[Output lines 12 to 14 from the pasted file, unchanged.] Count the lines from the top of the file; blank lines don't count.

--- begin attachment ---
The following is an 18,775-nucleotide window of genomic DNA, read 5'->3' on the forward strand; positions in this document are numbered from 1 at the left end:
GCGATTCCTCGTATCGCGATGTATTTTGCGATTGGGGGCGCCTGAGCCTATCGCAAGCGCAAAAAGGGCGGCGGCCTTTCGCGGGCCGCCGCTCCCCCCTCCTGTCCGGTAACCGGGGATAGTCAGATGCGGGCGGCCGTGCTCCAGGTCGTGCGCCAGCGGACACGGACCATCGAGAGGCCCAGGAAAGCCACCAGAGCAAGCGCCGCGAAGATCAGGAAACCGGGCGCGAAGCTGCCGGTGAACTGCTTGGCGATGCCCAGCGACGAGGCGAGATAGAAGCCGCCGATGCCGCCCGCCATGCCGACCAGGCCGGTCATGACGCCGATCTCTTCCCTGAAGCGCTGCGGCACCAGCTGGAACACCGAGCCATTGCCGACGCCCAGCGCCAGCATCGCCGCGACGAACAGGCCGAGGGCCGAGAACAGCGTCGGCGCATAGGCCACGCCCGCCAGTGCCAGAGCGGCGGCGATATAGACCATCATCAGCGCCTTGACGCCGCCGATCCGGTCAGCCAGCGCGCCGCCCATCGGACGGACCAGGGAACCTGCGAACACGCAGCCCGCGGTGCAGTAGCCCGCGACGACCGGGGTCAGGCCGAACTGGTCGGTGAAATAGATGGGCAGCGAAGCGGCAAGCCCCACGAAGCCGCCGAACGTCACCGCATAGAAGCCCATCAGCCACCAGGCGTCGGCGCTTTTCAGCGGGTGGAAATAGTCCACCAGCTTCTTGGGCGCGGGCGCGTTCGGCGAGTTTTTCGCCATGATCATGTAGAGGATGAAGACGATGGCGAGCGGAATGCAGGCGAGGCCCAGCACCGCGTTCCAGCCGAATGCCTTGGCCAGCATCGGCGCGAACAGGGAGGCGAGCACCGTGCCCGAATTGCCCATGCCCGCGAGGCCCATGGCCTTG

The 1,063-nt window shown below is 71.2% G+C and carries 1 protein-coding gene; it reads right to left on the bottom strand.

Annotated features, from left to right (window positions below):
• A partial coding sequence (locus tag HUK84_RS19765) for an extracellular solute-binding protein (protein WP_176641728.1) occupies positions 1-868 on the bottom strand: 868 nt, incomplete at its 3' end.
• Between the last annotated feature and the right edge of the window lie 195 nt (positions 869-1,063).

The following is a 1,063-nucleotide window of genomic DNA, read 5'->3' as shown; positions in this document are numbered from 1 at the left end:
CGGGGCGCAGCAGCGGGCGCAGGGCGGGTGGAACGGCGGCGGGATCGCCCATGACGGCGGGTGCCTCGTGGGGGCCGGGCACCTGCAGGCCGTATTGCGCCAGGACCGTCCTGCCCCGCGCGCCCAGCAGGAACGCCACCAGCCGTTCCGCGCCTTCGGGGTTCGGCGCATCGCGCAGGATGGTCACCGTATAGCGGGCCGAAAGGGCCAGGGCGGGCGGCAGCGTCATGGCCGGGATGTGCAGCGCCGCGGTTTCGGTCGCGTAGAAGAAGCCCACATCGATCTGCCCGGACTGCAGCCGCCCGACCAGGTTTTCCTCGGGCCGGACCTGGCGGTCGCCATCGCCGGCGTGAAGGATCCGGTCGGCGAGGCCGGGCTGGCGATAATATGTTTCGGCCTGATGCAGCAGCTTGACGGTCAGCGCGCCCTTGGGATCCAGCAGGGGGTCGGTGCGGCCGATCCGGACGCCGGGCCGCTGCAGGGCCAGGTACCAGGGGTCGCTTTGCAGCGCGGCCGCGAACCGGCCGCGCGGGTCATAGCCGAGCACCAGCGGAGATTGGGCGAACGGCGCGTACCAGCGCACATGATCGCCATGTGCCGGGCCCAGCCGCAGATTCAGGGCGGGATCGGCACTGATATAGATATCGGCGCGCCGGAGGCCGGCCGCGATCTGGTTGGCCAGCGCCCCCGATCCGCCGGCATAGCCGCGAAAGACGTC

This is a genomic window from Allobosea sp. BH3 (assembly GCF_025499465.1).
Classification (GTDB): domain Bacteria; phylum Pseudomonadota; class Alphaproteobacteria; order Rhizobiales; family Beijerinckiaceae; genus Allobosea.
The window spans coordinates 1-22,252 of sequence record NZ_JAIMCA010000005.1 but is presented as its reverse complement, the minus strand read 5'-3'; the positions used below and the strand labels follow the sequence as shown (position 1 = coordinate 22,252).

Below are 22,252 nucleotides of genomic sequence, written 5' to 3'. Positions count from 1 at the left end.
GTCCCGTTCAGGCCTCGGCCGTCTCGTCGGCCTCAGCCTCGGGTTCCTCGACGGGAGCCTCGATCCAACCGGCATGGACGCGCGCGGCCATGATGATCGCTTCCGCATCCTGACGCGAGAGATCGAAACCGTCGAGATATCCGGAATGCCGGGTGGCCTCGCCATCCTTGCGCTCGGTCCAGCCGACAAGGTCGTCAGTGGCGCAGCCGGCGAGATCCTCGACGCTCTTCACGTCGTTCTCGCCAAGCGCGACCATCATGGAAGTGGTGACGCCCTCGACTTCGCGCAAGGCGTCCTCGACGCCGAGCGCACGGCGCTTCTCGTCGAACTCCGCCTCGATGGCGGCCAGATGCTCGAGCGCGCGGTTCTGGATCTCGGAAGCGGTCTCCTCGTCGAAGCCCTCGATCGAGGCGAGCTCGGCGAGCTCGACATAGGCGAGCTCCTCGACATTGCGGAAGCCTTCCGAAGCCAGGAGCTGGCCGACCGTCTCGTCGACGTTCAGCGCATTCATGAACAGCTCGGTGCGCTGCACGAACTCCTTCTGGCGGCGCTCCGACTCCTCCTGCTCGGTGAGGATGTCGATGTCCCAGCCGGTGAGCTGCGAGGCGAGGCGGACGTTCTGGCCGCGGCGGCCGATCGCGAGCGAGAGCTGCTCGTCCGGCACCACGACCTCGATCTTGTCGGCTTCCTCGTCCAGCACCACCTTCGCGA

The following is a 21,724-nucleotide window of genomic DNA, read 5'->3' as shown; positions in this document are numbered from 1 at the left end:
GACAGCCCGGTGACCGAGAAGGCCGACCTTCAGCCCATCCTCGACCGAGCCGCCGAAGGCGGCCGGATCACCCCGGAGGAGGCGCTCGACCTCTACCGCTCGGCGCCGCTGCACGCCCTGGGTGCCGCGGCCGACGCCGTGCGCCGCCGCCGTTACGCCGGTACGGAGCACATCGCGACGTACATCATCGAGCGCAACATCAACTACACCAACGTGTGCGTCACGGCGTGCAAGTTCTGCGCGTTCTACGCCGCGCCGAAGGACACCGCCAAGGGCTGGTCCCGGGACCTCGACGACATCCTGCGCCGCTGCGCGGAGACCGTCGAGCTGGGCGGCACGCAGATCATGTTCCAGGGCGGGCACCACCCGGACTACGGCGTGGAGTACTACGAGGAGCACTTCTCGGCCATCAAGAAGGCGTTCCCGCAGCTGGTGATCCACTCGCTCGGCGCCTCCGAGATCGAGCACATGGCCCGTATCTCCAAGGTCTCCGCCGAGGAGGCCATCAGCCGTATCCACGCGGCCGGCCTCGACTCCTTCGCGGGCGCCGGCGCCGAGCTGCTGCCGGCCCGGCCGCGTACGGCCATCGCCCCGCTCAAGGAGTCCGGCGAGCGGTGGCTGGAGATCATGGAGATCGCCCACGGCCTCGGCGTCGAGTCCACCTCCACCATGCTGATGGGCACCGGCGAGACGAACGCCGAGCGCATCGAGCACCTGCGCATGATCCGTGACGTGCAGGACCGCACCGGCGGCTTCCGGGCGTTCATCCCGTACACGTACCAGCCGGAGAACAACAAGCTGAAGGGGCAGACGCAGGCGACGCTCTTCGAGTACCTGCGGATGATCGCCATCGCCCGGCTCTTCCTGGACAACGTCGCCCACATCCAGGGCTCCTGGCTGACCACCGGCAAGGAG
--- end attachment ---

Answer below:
Below are 22,252 nucleotides of genomic sequence, written 5' to 3'. Positions count from 1 at the left end.
GTCCCGTTCAGGCCTCGGCCGTCTCGTCGGCCTCAGCCTCGGGTTCCTCGACGGGAGCCTCGATCCAACCGGCATGGACGCGCGCGGCCATGATGATCGCTTCCGCATCCTGACGCGAGAGATCGAAACCGTCGAGATATCCGGAATGCCGGGTGGCCTCGCCATCCTTGCGCTCGGTCCAGCCGACAAGGTCGTCAGTGGCGCAGCCGGCGAGATCCTCGACGCTCTTCACGTCGTTCTCGCCAAGCGCGACCATCATGGAAGTGGTGACGCCCTCGACTTCGCGCAAGGCGTCCTCGACGCCGAGCGCACGGCGCTTCTCGTCGAACTCCGCCTCGATGGCGGCCAGATGCTCGAGCGCGCGGTTCTGGATCTCGGAAGCGGTCTCCTCGTCGAAGCCCTCGATCGAGGCGAGCTCGGCGAGCTCGACATAGGCGAGCTCCTCGACATTGCGGAAGCCTTCCGAAGCCAGGAGCTGGCCGACCGTCTCGTCGACGTTCAGCGCATTCATGAACAGCTCGGTGCGCTGCACGAACTCCTTCTGGCGGCGCTCCGACTCCTCCTGCTCGGTGAGGATGTCGATGTCCCAGCCGGTGAGCTGCGAGGCGAGGCGGACGTTCTGGCCGCGGCGGCCGATCGCGAGCGAGAGCTGCTCGTCCGGCACCACGACCTCGATCTTGTCGGCTTCCTCGTCCAGCACCACCTTCGCGA

The following is a 21,724-nucleotide window of genomic DNA, read 5'->3' as shown; positions in this document are numbered from 1 at the left end: